In the history of America’s arguably ineffective war on drugs, laws and public policy have essentially moved in only one direction. Drug crimes have been punished with increasing severity and the United States responds accordingly by spending more and more money on prisons.
But over the last few years, small but significant changes have snowballed into what seems to be a change of course. In its second term, the Obama administration has been working to reform the way that the justice system prosecutes drug crimes, particularly when it comes to sentencing. The Obama administration’s mouthpiece on the issue of drug crime sentencing reform has been Attorney General Eric Holder.
Holder recently went before the U.S. Sentencing Commission to demonstrate the administration’s support for changes currently being recommended. The commission is responsible for writing the sentencing guidelines judges are required to consider.
Some of the proposed reforms include:
- Reducing the average prison sentence by about one year for those convicted of dealing drugs
- Working with Congress to pass laws that eliminate or reduce the use of mandatory minimum sentences in cases of non-violent drug crimes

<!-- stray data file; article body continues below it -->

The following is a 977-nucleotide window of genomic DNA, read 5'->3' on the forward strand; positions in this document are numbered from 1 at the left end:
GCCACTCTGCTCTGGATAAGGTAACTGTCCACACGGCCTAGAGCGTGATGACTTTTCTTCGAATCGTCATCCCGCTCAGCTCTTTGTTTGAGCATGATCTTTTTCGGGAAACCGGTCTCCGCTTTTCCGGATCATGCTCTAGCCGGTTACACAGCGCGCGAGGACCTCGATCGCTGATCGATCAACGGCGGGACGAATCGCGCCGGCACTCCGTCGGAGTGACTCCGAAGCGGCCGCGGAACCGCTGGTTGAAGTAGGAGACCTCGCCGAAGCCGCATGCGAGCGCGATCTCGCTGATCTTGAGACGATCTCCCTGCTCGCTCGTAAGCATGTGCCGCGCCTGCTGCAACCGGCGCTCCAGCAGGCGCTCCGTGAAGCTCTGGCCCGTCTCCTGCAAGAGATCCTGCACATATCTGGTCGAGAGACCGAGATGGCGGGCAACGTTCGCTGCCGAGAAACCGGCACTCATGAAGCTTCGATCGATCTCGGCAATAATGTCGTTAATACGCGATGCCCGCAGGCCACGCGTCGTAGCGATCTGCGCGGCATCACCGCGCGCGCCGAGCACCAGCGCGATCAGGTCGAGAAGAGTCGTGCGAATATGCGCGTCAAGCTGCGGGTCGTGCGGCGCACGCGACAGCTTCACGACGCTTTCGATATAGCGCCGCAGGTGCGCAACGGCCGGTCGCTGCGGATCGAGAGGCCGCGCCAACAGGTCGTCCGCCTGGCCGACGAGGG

- Encouraging convicted offenders to seek clemency if they are currently serving lengthy sentences related to crack cocaine and were sentenced under laws that have since been reformed
None of these proposed reforms are “free pass” or in any way encourage drug sales and drug use. Rather, they are meant to reflect the fact that drug sentencing guidelines are often disproportionately harsh and that they need to be reined in for the benefit of all Americans.
Attorney General Holder explained the issue succinctly when he said, “This overreliance on incarceration is not just financially unsustainable. It [also] comes with human and moral costs that are impossible to calculate.”
Source: The New York Times, “Holder Endorses Proposal to Reduce Drug Sentences in Latest Sign of Shift,” Matt Apuzzo, March 13, 2014